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BACtrack launches ‘police-grade’ breathalyzers into retail

BY Michael Johnsen

SAN FRANCISCO — BACtrack on Thursday announced multiple partnerships with retailers — including Best Buy, Costco, Urban Outfitters and Walgreens — to begin selling "police-grade" breathalyzers.

“We’ve built a strong online presence through BACtrack.com, Breathalyzer.net and Breathalyzer.com and have forged partnerships with Amazon as well as respected multichannel retailers like Best Buy,” stated Keith Nothacker, CEO BACtrack. “But many consumers still prefer and need the immediate convenience of the in-store experience. Through agreements with Walgreens, Best Buy and Costco … we’re working to put BACtrack on every street corner in America.”

Reflecting the need for publicly available tools to gauge intoxication, a July 2013 consumer survey organized by BACtrack showed 7-out-of-10 adult American drinkers think owning a breathalyzer would allow them to estimate when they’ve had enough to drink. Two-thirds of adult drinkers also believe owning a breathalyzer would lower their risk of getting a DUI.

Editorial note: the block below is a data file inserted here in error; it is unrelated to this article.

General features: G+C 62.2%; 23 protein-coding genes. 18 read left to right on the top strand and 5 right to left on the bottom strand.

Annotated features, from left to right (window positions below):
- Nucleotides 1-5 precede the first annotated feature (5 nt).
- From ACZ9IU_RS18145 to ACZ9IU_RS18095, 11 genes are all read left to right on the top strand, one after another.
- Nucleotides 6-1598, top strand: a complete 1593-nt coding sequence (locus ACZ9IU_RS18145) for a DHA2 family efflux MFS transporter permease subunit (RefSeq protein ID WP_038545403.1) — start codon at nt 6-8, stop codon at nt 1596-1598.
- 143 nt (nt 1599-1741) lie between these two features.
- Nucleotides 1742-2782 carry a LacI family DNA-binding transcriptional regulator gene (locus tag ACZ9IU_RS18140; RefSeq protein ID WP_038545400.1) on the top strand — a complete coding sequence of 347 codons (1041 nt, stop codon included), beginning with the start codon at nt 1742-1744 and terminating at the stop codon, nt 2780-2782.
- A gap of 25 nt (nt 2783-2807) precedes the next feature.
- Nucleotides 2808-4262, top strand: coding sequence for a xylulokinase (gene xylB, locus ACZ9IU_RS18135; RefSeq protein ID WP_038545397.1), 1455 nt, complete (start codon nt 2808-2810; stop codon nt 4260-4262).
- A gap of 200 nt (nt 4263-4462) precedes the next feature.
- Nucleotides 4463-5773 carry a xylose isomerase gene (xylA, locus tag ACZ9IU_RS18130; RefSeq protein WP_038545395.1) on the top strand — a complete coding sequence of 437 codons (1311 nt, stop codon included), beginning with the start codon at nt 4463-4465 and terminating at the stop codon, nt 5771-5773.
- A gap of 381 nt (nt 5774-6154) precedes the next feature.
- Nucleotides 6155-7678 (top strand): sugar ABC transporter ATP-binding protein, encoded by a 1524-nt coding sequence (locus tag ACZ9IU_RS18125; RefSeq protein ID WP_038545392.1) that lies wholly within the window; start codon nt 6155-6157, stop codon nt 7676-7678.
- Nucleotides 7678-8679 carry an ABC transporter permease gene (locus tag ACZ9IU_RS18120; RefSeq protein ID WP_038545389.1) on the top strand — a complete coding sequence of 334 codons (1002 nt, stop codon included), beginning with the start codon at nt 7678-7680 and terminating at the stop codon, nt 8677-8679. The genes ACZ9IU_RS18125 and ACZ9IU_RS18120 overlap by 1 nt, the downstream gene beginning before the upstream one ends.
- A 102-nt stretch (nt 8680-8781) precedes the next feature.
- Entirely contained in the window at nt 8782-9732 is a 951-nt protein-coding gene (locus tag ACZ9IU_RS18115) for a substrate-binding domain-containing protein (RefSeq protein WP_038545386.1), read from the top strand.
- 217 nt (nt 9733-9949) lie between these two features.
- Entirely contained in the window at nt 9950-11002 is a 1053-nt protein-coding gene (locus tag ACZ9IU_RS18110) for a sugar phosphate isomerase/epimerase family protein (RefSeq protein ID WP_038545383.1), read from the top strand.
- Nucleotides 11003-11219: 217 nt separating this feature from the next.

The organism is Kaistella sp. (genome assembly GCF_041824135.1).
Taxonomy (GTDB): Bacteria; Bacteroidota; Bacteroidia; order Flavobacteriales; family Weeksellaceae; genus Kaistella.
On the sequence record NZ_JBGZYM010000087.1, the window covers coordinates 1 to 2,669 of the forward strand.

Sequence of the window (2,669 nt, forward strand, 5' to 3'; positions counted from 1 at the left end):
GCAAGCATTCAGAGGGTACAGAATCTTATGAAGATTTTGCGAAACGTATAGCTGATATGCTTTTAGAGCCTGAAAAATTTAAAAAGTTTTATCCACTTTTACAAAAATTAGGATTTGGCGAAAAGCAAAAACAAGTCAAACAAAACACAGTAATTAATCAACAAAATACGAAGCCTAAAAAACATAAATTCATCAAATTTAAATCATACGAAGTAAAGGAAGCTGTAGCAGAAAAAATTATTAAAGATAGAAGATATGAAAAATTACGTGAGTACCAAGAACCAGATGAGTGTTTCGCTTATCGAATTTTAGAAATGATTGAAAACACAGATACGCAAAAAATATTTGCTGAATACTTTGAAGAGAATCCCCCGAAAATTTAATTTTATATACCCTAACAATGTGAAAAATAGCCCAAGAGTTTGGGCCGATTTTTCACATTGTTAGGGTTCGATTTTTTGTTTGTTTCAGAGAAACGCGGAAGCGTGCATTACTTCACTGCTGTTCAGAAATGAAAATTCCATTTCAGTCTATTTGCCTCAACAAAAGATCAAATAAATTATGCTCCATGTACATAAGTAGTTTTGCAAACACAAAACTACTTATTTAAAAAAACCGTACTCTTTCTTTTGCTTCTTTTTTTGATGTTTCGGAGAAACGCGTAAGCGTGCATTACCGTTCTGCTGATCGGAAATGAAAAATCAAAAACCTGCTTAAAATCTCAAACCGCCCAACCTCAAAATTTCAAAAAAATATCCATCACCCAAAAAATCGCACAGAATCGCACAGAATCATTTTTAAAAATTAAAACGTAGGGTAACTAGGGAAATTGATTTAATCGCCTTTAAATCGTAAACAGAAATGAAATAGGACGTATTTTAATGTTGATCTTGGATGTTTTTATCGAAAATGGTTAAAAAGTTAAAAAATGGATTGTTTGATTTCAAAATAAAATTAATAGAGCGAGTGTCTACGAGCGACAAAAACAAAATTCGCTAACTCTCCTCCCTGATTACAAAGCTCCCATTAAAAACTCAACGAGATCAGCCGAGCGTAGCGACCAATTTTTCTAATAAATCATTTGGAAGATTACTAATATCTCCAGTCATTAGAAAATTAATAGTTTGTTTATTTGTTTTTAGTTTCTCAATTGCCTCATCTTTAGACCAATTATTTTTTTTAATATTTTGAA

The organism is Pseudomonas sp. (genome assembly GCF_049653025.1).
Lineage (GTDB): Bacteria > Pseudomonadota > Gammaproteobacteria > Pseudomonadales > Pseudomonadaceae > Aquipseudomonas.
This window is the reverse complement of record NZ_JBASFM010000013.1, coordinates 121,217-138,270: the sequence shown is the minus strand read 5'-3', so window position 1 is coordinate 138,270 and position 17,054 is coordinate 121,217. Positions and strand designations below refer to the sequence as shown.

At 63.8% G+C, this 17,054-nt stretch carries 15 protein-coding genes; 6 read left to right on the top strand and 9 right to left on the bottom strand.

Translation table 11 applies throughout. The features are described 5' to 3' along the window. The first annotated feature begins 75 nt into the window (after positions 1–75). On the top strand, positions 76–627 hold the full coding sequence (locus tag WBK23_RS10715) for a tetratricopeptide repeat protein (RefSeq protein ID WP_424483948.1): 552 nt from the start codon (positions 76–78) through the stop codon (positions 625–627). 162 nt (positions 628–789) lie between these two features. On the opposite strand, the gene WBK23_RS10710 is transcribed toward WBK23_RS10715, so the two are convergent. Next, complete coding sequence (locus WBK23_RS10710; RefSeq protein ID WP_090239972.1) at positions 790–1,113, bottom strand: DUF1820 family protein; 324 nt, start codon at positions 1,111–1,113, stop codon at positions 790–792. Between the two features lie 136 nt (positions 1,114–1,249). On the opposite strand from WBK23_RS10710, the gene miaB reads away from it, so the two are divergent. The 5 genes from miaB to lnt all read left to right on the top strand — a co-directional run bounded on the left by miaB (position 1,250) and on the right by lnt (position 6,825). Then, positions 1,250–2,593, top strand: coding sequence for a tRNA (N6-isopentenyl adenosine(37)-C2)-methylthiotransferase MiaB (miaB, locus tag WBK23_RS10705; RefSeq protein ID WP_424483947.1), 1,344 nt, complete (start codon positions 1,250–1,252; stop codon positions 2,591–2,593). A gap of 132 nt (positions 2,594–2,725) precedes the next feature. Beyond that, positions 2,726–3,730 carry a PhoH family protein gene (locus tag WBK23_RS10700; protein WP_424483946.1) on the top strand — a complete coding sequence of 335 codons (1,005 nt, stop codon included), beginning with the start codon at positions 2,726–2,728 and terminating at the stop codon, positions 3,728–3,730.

The National Transportation Safety Board recently proposed that American states reduce the legal blood alcohol content drinking limit from the current .08% BAC to .05% BAC. If states adopt this recommendation, drinkers will be responsible for complying with the new law and will need tools to stay safe and legal, the company noted. 


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Addressing prescription drug abuse and access issues — every day

BY Steve Anderson

Two recent developments demonstrate the complexity of the prescription drug abuse issue. Perhaps ironically, August 31 is International Overdose Awareness Day, while the month of September is National Pain Awareness Month.

Timed with the recognition of International Overdose Awareness Day, the White House Office of National Drug Control Policy announced the release of an Opioid Overdose Toolkit. This resource is designed to help raise awareness of overdose prevention, treatment and recovery for first responders, prescribers and patients.

Meanwhile, as part of National Pain Awareness Month, organizations like the U.S. Pain Foundation are raising awareness of the challenges faced by millions of Americans each day, including their need for medications to help them confront severe pain and illness. The Foundation created a special “30-Day Challenge” to help redefine perceptions surrounding pain issues.

These issues deserve the focus that they receive during this commemorative day and month, and every day. And it also makes sense to think about these issues from a more unified perspective. In fact, NACDS has made it a priority to simultaneously address prescription drug abuse and legitimate prescription drug access. As we say, there needs to be a 100-percent commitment to patient care and a zero tolerance for drug abuse and diversion.